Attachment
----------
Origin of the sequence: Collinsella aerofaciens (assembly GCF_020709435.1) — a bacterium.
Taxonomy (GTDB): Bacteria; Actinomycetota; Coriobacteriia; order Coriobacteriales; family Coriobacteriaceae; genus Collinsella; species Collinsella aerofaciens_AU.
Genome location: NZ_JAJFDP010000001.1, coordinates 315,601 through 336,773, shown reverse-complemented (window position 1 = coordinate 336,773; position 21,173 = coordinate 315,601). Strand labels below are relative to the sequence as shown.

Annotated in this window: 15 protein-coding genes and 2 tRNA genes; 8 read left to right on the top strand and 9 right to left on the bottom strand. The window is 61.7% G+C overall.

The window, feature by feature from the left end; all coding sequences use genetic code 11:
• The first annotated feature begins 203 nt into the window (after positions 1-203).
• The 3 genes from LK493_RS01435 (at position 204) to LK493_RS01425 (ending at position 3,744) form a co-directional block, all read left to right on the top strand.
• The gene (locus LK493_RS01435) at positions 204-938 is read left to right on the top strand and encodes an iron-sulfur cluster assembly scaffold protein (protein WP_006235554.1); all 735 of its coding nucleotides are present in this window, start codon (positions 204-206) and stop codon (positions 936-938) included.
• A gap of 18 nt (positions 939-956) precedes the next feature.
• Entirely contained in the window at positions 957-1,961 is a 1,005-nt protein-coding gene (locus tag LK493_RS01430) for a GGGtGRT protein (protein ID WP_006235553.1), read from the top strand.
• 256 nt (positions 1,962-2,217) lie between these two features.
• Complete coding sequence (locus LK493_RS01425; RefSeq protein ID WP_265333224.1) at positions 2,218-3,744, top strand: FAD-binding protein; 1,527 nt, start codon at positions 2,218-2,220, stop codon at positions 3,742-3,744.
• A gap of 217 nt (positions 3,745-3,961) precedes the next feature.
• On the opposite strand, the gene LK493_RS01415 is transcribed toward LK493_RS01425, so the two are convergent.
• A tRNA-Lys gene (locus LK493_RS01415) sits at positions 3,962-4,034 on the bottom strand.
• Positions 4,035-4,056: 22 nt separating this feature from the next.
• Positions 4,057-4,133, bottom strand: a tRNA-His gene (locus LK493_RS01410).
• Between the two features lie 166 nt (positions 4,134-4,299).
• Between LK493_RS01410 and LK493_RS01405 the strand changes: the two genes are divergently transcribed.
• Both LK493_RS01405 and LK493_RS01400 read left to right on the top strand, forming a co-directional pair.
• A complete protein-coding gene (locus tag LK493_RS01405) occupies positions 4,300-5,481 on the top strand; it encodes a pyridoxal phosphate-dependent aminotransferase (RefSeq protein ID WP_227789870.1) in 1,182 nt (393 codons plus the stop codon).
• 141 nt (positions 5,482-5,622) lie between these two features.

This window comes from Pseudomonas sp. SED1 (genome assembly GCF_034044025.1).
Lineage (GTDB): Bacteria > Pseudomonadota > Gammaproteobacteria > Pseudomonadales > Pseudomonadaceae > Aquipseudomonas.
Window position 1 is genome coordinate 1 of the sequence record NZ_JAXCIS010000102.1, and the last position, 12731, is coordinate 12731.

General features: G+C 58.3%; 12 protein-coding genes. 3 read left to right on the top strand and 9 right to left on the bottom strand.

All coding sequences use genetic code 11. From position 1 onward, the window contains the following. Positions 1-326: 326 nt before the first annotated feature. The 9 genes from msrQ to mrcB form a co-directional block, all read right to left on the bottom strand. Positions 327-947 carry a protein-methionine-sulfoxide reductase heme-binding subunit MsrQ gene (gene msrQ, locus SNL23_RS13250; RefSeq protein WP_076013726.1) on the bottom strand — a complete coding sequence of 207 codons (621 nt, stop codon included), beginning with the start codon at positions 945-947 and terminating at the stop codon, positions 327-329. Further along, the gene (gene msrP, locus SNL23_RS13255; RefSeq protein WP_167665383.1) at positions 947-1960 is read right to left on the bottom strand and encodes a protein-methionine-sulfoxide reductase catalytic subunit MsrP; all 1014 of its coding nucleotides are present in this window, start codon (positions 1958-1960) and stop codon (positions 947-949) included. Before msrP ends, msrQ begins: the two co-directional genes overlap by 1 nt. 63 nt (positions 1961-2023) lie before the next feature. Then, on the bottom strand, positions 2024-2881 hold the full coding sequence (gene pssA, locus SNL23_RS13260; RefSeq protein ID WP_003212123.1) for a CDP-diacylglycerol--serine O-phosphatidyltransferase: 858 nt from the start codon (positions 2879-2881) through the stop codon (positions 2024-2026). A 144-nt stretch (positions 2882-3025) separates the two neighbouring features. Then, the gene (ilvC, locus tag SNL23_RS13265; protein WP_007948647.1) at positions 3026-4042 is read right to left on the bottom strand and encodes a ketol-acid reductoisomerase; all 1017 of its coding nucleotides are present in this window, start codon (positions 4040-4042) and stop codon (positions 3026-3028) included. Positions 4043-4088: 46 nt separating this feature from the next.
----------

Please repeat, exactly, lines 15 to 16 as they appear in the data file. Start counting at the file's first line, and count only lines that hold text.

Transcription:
• A tRNA-Lys gene (locus LK493_RS01415) sits at positions 3,962-4,034 on the bottom strand.
• Positions 4,035-4,056: 22 nt separating this feature from the next.